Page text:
Red Dwarves in Space
Red Dwarves: The Giant Tortoises of Space
by Vineet Karlepalem . Class 7, Vidyashilp, Bangalore
A red dwarf is a tiny kind of star which is one of our best bets to find alien life, and might be the last home of Humanity before the universe becomes uninhabitable.At least 70% of stars in the universe are red dwarfs. They are the tiniest stars out there, with only about 7% to 50% of the mass of our sun, roughly the same size as Jupiter, the largest planet of our solar system. They are also very dim. It’s impossible to see them with the naked eye. Even with all our technology, we can only clearly observe red dwarfs in our space neighborhood, the Local Group.
Approximately 20 of the 30 stars close to Earth are red dwarfs. Like all stars, red dwarfs fuse hydrogen into helium, but while more massive stars accumulate all the fused helium in their cores, red dwarfs stay convective, meaning that the helium and hydrogen constantly mix, so they use up their fuel incredibly slowly before they are extinguished. Red dwarfs burn so slowlythat their average lifespan is between one and ten trillion years;by comparison, the Sun will survive for only another five billion years. Because the universe is only 13.75 billion years old, every single one of the trillions that exist is still a baby.
Speaking of babies, the youngest star in the entire universe is also a red dwarf because small red dwarfs are right on the verge of being a star at all.
Since our sun will die one day, we’ll eventually need to look for a new home, and where there are habitable planets, there might also be aliens. The Kepler Space Observatory found that at least half of all red dwarfs host rocky planets around the same mass of our Earth. Many of them are in the habitable zone, the area around a star where water can be liquid, but since red dwarfs burn at relatively cold temperatures, a planet would need to be really close to be hospitable, probably as close as Mercury to our Sun, or even closer. But, a planet this close to its star will bring it deal-breaking problems. For example, a planet this close to a star would probably be tidally locked, meaning the same side would always face it. This side would be incredibly hot, while the shadow side would be frozen which makes it hard for life to develop.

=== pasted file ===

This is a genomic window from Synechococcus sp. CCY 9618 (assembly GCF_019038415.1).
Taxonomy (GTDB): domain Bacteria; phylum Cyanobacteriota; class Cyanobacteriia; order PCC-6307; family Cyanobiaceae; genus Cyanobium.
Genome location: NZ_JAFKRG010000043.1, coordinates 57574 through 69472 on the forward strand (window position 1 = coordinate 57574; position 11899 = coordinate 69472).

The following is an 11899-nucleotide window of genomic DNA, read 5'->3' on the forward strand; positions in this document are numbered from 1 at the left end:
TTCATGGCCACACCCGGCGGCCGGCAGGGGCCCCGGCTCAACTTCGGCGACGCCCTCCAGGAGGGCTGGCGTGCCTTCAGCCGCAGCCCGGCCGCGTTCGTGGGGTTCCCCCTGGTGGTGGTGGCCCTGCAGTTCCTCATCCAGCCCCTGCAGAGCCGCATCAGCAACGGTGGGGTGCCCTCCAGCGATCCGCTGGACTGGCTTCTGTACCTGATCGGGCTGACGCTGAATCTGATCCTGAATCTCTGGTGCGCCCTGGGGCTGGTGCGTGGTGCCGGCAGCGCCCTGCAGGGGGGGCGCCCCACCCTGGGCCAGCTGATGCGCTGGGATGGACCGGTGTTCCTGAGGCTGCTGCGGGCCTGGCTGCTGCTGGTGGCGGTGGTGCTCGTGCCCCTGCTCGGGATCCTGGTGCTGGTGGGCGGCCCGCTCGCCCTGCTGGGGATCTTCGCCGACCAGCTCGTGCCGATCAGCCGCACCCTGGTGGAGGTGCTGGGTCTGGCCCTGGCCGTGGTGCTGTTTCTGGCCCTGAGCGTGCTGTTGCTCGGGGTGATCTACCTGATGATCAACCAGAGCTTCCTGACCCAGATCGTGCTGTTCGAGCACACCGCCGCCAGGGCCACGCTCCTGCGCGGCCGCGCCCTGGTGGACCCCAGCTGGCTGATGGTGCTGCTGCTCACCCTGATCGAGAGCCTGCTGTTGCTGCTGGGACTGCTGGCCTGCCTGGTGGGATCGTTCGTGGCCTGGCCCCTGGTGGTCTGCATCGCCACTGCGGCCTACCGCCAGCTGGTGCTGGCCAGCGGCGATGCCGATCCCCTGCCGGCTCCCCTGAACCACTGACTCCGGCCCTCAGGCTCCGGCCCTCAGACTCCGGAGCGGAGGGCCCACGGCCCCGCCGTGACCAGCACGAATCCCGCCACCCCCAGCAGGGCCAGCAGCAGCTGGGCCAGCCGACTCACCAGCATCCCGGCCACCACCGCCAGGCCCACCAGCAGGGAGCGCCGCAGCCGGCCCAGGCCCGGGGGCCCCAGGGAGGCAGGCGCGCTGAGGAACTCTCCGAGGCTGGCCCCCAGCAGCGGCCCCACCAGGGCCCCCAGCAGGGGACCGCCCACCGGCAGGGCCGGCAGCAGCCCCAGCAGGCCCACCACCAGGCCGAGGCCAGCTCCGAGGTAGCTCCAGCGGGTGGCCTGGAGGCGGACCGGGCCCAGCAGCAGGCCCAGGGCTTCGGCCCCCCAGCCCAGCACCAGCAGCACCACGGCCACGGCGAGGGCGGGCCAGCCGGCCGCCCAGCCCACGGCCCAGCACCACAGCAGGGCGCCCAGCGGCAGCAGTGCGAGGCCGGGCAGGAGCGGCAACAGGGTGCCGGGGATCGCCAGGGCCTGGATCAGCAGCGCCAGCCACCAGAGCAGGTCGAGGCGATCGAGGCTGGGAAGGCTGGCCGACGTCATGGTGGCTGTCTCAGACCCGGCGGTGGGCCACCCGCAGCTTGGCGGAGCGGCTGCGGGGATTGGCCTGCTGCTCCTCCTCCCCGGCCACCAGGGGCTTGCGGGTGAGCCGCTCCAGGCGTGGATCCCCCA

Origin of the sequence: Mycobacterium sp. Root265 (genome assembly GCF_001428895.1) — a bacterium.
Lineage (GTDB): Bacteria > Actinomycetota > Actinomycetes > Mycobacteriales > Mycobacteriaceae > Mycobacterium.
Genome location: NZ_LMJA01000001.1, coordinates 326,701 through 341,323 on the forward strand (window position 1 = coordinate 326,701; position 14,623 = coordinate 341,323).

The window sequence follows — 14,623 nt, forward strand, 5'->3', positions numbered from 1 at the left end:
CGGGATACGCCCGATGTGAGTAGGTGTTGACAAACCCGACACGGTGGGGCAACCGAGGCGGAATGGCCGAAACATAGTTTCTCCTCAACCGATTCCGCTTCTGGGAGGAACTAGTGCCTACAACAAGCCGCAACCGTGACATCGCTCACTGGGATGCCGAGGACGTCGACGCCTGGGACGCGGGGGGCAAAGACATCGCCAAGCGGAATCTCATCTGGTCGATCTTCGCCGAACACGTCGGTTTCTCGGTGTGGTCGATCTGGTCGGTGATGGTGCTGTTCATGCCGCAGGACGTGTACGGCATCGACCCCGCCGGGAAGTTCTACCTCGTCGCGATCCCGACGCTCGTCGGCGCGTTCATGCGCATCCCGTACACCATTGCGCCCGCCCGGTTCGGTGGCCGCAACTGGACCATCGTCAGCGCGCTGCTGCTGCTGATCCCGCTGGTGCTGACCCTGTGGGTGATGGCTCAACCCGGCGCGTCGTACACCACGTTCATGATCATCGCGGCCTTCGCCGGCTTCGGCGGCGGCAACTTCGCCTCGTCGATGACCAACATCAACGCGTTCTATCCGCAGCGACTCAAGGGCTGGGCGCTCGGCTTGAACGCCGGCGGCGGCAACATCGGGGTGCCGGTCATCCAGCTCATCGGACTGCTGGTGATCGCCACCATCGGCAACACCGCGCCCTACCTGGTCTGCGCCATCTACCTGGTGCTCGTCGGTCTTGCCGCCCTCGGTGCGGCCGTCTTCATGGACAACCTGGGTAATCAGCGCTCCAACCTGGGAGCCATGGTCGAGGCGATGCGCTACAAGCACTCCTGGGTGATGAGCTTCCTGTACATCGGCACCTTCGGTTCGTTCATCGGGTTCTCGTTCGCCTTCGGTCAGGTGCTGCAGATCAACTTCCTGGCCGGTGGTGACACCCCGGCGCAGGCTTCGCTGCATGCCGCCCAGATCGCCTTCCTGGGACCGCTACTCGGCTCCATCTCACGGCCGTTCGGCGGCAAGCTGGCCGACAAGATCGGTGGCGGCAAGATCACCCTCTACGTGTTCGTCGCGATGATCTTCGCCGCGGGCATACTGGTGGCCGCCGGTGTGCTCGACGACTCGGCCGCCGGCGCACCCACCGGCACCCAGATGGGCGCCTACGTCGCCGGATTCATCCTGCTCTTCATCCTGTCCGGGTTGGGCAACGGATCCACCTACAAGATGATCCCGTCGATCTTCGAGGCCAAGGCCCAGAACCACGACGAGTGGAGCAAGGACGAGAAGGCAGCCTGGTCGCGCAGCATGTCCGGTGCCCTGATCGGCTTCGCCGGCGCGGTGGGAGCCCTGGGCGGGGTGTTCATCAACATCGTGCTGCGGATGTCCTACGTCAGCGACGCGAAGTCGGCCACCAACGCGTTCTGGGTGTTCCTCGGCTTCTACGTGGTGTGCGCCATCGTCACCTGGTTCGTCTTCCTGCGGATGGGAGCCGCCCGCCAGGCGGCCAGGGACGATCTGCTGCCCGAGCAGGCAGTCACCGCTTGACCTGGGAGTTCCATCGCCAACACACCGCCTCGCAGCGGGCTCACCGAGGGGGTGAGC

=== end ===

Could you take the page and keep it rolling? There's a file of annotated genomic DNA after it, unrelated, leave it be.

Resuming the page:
Another problem is that all the gravitational forces of the red dwarf could squeeze the planet and heat it up so much that it might lose all its water over time. These planets could end up like Venus, a hot burning hell.
On the other hand, their extremely long life span is a big plus. A red dwarf with just moderate levels of activity could be an amazing place for a planet that hosts life. Life on Earth has existed for about four billion years, and we have about a billion years left before the Sun becomes so hot that complex life on Earth will become impossible.
We will either die out or leave Earth and look for a new home. We could build a civilization for potentially trillions of years around a red dwarf with the right conditions. About 5% of the red dwarfs in the Milky Way may host habitable, roughly Earth-sized planets. There are an estimated 60 billion of these potentially habitable planets around red dwarfs, and that’s in the Milky Way alone, so red dwarfs might become really important for humanity’s survival in the future, but everything has to die at some point, even red dwarfs.
When in trillions of years the life of the last red dwarf in the universe is about to end, it will not be a very spectacular event. As its hydrogen runs out, it shrinks, becoming a blue dwarf, burning out its fuel completely. After its fuel is spent, it’s transformed into a white dwarf, an object about as small as Earth,packed very densely. Having no more source of energy, it will cool extremely slowly over trillions of years until it becomes its final form: a cold black dwarf.
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